By Mike Jones and Kymberly Martin
Broad USD weakness propelled the NZD/USD above 0.8050 overnight – a fresh 3-year high. Still, on a trade-weighted basis, the currency remains well below 2010 highs and even 2011 highs, indicative of the extent to which USD weakness is contributing to NZD strength.
Familiar themes prevailed in currency markets overnight. Global risk appetite was kept on a solid footing by encouraging US data and corporate earnings, boosting demand for “growth-sensitive” currencies at the expense of the “safe-haven” JPY and USD. Global stock markets posted modest gains and our risk appetite index (long run average of 50%) ticked up to 73%. Against the broadly weaker USD, the EUR and AUD both surged to fresh highs, helping drag the NZD/USD up from below 0.8000 to nearly 0.8060.
Looking ahead, we suspect positive momentum and solid risk appetite will ensure NZD/USD dips are limited to around 0.7880 this week. Moreover, if global commodity prices continue their recent ascent, there is every chance we see a test of the post-float high of 0.8213 in coming sessions. Certainly, if the US Federal Reserve sticks to the script tomorrow morning (rates on hold, quantitative easing to finish in June, and no chance of near-term policy tightening) there will be little to disrupt the broad themes of bubbly risk appetite and USD weakness that have been underpinning financial markets of late.
For today, we are bracing for a busy afternoon with Australian CPI figures due at 1:30pm (NZT) followed by the NBNZ business confidence survey at 3pm. Short-term support on the NZD/USD is expected on dips towards 0.7970 with resistance at 0.8130.
Broad-based USD weakness was once again the dominant theme in currency markets overnight. The USD index slipped to within a whisker of 2½ year lows around 73.75. Encouraging economic data and upbeat corporate earnings reports ensured investors retained a healthy risk appetite. The April reading on US consumer confidence snuck in above expectations (65.4 vs. 64.5) and earnings from Ford, UPS, and 3M generally exceeded expectations. The S&P500 is currently up around 0.9% following a positive lead from European bourses, and the VIX index (a proxy for risk aversion) fell from 16% to around 15.4%.
Not only did strong global risk appetite weigh on “safe-haven” currencies like the USD, but expectations the FOMC will toe a relatively dovish line at tomorrow morning’s meeting also provided headwinds for the USD. US bond yields slipped 2-5bps overnight. With the USD again on the retreat, EUR/USD jumped to a fresh 16-month high above 1.4640. Market chatter about ongoing USD reserves diversification by Asian central banks also bolstered EUR sentiment overnight. Earlier, the single-currency spent most of the Asian time zone under 1.4550 after ECB President Trichet said a strong USD was in the interest of the US.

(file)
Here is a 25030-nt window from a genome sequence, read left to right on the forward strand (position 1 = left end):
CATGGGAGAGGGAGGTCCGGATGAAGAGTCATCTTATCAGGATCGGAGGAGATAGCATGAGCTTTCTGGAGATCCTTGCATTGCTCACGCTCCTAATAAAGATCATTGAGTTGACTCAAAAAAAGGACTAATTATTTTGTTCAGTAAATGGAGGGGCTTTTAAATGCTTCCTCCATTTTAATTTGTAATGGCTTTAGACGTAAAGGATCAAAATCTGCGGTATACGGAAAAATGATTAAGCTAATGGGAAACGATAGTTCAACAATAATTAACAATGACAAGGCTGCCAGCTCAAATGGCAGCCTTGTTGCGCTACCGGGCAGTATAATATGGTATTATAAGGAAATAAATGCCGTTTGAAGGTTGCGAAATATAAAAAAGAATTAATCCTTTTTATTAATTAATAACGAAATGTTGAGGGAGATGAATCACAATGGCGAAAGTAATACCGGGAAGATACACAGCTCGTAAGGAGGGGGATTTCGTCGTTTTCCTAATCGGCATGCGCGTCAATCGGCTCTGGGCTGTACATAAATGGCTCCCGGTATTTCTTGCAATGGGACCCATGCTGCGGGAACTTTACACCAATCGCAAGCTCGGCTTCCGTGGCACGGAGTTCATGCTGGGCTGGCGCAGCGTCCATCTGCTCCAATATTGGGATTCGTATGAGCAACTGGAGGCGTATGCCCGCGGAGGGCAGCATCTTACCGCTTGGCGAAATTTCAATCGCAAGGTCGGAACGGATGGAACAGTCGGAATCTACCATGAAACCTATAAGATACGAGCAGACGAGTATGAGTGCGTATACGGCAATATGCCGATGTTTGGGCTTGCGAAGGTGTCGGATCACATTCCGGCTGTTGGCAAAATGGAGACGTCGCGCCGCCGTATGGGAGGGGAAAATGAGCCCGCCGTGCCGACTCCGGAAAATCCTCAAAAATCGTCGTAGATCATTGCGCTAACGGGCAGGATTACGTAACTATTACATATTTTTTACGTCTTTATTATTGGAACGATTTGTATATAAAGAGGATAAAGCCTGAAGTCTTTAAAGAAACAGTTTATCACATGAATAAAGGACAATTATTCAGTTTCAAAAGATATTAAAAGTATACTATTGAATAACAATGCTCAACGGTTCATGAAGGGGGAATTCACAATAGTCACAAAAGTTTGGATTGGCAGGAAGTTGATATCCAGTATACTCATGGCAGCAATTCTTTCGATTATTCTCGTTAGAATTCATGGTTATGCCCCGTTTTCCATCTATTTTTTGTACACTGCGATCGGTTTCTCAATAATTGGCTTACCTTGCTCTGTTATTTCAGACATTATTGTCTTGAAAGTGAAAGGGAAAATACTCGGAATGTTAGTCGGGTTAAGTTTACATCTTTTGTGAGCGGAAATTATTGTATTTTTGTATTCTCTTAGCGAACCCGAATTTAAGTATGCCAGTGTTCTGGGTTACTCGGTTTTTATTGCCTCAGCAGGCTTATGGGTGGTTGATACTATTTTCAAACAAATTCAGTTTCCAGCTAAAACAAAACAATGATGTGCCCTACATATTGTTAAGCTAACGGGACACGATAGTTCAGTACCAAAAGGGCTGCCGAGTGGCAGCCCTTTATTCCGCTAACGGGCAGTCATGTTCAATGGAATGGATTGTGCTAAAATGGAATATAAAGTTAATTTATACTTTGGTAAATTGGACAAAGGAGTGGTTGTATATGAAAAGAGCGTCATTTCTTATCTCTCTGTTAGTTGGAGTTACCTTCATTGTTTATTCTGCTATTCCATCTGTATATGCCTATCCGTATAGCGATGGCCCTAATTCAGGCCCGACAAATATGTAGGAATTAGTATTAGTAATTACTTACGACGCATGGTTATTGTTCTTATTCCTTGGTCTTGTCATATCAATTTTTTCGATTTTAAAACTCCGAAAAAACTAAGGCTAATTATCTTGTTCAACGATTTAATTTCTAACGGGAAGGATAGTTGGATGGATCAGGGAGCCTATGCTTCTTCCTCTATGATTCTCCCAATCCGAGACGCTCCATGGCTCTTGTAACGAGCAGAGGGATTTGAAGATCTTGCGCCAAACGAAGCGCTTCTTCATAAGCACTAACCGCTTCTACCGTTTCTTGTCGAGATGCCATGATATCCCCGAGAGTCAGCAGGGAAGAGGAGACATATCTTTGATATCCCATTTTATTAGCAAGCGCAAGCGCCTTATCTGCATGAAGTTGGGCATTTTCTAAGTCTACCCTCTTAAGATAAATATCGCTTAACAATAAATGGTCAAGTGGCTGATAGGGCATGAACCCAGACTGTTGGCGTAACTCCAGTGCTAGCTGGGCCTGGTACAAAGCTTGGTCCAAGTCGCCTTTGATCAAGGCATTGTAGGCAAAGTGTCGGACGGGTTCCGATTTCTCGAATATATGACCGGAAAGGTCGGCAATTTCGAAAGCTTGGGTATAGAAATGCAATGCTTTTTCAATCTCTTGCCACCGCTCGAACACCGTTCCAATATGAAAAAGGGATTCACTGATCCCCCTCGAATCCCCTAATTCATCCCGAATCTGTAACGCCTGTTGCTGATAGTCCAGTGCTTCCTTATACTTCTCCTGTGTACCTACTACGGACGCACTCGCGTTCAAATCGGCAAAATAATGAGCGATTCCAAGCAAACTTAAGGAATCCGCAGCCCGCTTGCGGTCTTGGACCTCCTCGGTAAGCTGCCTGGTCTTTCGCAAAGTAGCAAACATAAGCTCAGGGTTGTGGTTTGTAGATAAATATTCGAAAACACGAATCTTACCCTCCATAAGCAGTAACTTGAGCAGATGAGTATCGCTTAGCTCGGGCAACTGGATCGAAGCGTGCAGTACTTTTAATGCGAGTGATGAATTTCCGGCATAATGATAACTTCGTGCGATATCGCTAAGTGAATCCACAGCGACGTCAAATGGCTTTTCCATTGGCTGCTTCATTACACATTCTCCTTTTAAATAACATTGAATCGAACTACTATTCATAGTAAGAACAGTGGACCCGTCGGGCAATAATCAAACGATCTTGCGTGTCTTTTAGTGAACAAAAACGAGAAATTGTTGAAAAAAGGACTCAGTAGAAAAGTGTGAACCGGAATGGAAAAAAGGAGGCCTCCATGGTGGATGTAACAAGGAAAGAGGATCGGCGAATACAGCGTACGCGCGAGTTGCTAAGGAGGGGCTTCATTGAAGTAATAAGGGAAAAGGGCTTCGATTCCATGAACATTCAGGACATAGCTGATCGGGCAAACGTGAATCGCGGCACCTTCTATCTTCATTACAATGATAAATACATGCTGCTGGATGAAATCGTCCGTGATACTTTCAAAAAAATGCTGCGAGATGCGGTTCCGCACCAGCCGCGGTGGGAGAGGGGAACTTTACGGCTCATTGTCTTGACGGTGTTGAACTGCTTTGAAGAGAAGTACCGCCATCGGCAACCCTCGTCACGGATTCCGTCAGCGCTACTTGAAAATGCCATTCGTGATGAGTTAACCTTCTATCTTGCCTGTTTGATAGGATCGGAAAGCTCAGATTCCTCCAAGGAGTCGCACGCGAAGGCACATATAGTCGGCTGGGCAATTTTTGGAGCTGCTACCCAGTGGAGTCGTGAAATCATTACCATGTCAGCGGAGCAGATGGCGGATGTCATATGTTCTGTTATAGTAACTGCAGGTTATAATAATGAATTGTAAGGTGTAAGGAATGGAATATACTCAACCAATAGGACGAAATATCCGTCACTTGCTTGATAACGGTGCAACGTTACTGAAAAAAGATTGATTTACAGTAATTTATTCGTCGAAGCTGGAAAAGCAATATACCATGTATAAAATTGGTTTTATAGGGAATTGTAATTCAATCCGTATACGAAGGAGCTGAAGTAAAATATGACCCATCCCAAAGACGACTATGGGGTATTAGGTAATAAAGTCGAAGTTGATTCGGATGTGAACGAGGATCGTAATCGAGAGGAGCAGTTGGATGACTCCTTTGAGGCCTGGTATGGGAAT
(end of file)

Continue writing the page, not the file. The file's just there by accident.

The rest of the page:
With the EUR blazing a trail higher, most of the other major currencies soon followed suit. The AUD/USD climbed to a fresh 29-year high above 1.0790 and USD/CAD slid from 0.9550 to almost 0.9500. The GBP was the only currency not to benefit from broad USD weakness, following more uninspiring UK economic data. The April CBI factory orders index plummeted from +5 to -11, well below the +2 expected.
Looking ahead, currency markets are now firmly focused on tomorrow morning’s FOMC meeting. We expect the Committee will leave its policy rate on hold and confirm the US$600 billion asset purchase program will end as scheduled in June. Should chairman Bernanke indicate the Fed is in no hurry to start reversing policy accommodation (as we suspect), we’d expect further USD selling interest from momentum and model accounts. Near-term support on the USD index is eyed towards 73.50.
Fixed Interest Markets
There was very little action in NZ interest rate markets with an Australian public holiday yesterday, and local markets in “wait and see” mode ahead of tomorrow’s RBNZ meeting. 10 year swap rates remain around 5.4% and 2 year rates which hover around 3.34% are at levels seen immediately post the Christchurch earthquake.
The RBNZ meeting should provide little drama relative to last month’s 50bp “emergency” rate cut, but the accompanying commentary will be important. A more balanced assessment of growth and inflation risks could curtail the recent rally in interest rate markets (fall in yields).
US 10 year bond yields have crept a little lower to around 3.32%, still largely marking time ahead of the FOMC rate decision tomorrow morning. US 2 year bond yields continue to decline, having given up their early April rise they are now back at 0.61%, not far from mid-March lows. Bond yields of embattled European sovereigns continue to push higher with Greek 5 year bonds now yielding 16.7% and Portugal and Ireland’s above 11%.
Look out for today’s NBNZ business confidence survey. We expect the “own activity” indicator to hold up better than the broad confidence measure, as occurred in the previous survey.
Mike Jones and Kymberly Martin are part of the BNZ research team.